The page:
The Distance Home by Orly Konig


The Distance Home is lovely book about how a difficult adolescence can shape the things we do and the choices we make later in life. Can we overcome our insecurities and needs of the past to become fully engaged adults?

For me, the heart of the story was about how the intense “best friend” bond we sometimes make as teenagers inevitably fades as people grow up and move apart. It’s hard for a teenage girl to feel left out or left behind.

For our heroine Emma, her flawed childhood ends up haunting and shaping her values and sense of self long into adulthood. It’s a relief to witness her start to break those chains and begin to better understand the past so she can fully live in the present. We also wonder if she can ever reconcile with her best friend Jillian, as they share a love of horses and a feeling of home with the farm where they rode as kids.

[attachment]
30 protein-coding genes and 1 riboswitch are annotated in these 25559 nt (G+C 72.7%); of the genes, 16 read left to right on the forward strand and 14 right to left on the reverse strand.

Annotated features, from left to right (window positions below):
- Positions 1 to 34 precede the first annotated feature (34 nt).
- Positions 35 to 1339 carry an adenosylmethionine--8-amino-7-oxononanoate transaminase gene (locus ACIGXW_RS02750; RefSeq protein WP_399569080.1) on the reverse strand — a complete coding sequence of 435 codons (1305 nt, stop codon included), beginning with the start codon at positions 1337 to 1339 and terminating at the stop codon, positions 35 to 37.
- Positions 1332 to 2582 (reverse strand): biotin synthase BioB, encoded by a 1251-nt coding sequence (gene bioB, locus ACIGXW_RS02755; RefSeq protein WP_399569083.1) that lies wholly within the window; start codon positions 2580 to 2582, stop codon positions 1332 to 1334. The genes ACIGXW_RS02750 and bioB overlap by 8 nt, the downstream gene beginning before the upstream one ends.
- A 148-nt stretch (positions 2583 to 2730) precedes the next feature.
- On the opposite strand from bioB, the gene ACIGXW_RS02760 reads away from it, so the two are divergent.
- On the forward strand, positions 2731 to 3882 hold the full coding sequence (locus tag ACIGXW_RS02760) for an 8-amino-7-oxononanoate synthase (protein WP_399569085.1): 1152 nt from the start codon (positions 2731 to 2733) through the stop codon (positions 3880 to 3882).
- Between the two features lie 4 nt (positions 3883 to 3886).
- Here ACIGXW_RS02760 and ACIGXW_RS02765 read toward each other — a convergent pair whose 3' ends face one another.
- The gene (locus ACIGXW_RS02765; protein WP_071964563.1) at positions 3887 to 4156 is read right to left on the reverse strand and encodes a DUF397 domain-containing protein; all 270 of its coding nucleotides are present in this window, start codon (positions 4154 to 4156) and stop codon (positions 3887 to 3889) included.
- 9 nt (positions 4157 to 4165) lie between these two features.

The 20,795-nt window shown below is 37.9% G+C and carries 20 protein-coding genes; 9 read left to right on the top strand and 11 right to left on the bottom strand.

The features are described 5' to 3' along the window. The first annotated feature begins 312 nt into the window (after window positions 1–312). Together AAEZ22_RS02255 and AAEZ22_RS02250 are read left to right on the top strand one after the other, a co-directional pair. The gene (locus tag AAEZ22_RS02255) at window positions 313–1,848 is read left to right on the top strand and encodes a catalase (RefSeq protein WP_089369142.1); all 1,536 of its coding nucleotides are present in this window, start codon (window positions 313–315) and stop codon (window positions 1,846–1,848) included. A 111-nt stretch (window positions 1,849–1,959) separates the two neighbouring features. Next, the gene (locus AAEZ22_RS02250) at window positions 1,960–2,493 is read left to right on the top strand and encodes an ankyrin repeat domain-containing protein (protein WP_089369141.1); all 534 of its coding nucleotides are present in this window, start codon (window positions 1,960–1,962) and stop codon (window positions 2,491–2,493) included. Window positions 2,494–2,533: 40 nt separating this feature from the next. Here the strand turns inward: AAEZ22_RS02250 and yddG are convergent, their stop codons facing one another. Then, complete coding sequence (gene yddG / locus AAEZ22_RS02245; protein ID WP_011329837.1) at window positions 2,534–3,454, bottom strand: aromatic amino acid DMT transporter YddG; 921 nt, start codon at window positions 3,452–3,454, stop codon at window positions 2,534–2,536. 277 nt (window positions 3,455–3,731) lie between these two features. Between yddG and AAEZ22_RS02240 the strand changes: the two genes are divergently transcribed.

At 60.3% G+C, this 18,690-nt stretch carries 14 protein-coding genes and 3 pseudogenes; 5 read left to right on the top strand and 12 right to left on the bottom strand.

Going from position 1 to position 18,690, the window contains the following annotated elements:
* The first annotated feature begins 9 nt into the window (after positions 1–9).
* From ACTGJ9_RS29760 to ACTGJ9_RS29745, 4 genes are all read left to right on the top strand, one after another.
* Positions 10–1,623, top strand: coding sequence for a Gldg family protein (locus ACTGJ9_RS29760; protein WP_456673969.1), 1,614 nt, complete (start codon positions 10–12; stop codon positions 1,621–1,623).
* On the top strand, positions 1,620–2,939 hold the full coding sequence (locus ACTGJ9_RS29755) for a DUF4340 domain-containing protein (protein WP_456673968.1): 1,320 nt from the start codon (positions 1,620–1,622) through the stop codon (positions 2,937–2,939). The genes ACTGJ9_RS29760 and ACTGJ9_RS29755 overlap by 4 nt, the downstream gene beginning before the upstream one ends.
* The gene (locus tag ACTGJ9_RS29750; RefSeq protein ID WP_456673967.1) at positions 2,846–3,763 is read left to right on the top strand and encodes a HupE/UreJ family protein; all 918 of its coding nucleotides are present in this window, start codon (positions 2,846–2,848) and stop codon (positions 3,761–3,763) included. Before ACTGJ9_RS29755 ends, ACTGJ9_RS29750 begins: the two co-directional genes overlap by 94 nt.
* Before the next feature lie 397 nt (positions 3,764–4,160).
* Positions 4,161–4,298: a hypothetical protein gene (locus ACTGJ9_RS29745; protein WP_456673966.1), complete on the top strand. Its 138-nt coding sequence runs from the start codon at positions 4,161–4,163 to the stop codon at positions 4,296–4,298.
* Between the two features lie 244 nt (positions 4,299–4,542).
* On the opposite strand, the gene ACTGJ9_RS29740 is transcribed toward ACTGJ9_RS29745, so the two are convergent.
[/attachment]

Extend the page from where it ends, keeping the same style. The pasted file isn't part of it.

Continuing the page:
We also see in this story how absentee mothers (whether due to illness or neglect) can impact daughters at vulnerable times of their lives. While we never get more than a glimpse of either Emma’s mother or Jillian’s mother, their absence plays a huge role in the story.

I really enjoyed the horses in this book! I was transported back to the days (I was about 11 to 13 years old) when I loved to ride and spent time at a local stable. My daughter went through the same phase when she was the same age. While riding wasn’t ultimately for either of us, it was nice to be reminded of the smell of the hay and the feeling of bonding with a sweet animal much bigger and stronger than ourselves. Horses do seem to have a healing power for many people, and you could feel how true that was for Emma.

Learn more about author Orly Konig at her website: